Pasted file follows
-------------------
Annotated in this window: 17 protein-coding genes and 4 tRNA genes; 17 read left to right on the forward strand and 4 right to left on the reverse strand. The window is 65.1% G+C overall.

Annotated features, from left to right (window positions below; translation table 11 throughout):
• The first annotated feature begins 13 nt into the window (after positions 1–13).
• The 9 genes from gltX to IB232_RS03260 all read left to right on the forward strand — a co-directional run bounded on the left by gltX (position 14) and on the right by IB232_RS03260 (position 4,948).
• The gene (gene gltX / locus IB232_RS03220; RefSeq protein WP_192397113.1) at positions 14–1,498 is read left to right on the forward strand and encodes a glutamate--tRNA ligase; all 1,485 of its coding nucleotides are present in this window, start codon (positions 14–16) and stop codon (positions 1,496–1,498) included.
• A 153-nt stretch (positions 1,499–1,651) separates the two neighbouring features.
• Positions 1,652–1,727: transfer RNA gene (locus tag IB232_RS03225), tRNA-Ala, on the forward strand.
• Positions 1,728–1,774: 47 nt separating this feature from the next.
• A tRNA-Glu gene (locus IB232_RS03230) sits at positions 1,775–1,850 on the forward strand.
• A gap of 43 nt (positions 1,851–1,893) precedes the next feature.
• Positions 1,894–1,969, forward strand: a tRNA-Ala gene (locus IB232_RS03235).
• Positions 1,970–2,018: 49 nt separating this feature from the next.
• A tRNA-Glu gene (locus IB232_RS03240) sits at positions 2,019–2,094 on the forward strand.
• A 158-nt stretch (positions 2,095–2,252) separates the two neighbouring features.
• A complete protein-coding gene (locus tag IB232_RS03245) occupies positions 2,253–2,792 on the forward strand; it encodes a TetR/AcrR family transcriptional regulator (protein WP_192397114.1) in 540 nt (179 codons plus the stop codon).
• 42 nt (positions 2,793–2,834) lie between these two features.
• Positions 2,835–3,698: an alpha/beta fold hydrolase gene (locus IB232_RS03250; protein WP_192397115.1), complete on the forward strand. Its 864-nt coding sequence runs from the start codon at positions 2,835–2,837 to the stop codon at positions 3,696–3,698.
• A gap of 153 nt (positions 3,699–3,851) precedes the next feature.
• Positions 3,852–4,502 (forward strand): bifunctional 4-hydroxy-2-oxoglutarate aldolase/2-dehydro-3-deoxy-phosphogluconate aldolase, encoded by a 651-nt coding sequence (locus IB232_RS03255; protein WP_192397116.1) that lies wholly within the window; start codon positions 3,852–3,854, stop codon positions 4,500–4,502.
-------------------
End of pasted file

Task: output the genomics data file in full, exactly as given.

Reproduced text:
Annotated in this window: 17 protein-coding genes and 4 tRNA genes; 17 read left to right on the forward strand and 4 right to left on the reverse strand. The window is 65.1% G+C overall.

Annotated features, from left to right (window positions below; translation table 11 throughout):
• The first annotated feature begins 13 nt into the window (after positions 1–13).
• The 9 genes from gltX to IB232_RS03260 all read left to right on the forward strand — a co-directional run bounded on the left by gltX (position 14) and on the right by IB232_RS03260 (position 4,948).
• The gene (gene gltX / locus IB232_RS03220; RefSeq protein WP_192397113.1) at positions 14–1,498 is read left to right on the forward strand and encodes a glutamate--tRNA ligase; all 1,485 of its coding nucleotides are present in this window, start codon (positions 14–16) and stop codon (positions 1,496–1,498) included.
• A 153-nt stretch (positions 1,499–1,651) separates the two neighbouring features.
• Positions 1,652–1,727: transfer RNA gene (locus tag IB232_RS03225), tRNA-Ala, on the forward strand.
• Positions 1,728–1,774: 47 nt separating this feature from the next.
• A tRNA-Glu gene (locus IB232_RS03230) sits at positions 1,775–1,850 on the forward strand.
• A gap of 43 nt (positions 1,851–1,893) precedes the next feature.
• Positions 1,894–1,969, forward strand: a tRNA-Ala gene (locus IB232_RS03235).
• Positions 1,970–2,018: 49 nt separating this feature from the next.
• A tRNA-Glu gene (locus IB232_RS03240) sits at positions 2,019–2,094 on the forward strand.
• A 158-nt stretch (positions 2,095–2,252) separates the two neighbouring features.
• A complete protein-coding gene (locus tag IB232_RS03245) occupies positions 2,253–2,792 on the forward strand; it encodes a TetR/AcrR family transcriptional regulator (protein WP_192397114.1) in 540 nt (179 codons plus the stop codon).
• 42 nt (positions 2,793–2,834) lie between these two features.
• Positions 2,835–3,698: an alpha/beta fold hydrolase gene (locus IB232_RS03250; protein WP_192397115.1), complete on the forward strand. Its 864-nt coding sequence runs from the start codon at positions 2,835–2,837 to the stop codon at positions 3,696–3,698.
• A gap of 153 nt (positions 3,699–3,851) precedes the next feature.
• Positions 3,852–4,502 (forward strand): bifunctional 4-hydroxy-2-oxoglutarate aldolase/2-dehydro-3-deoxy-phosphogluconate aldolase, encoded by a 651-nt coding sequence (locus IB232_RS03255; protein WP_192397116.1) that lies wholly within the window; start codon positions 3,852–3,854, stop codon positions 4,500–4,502.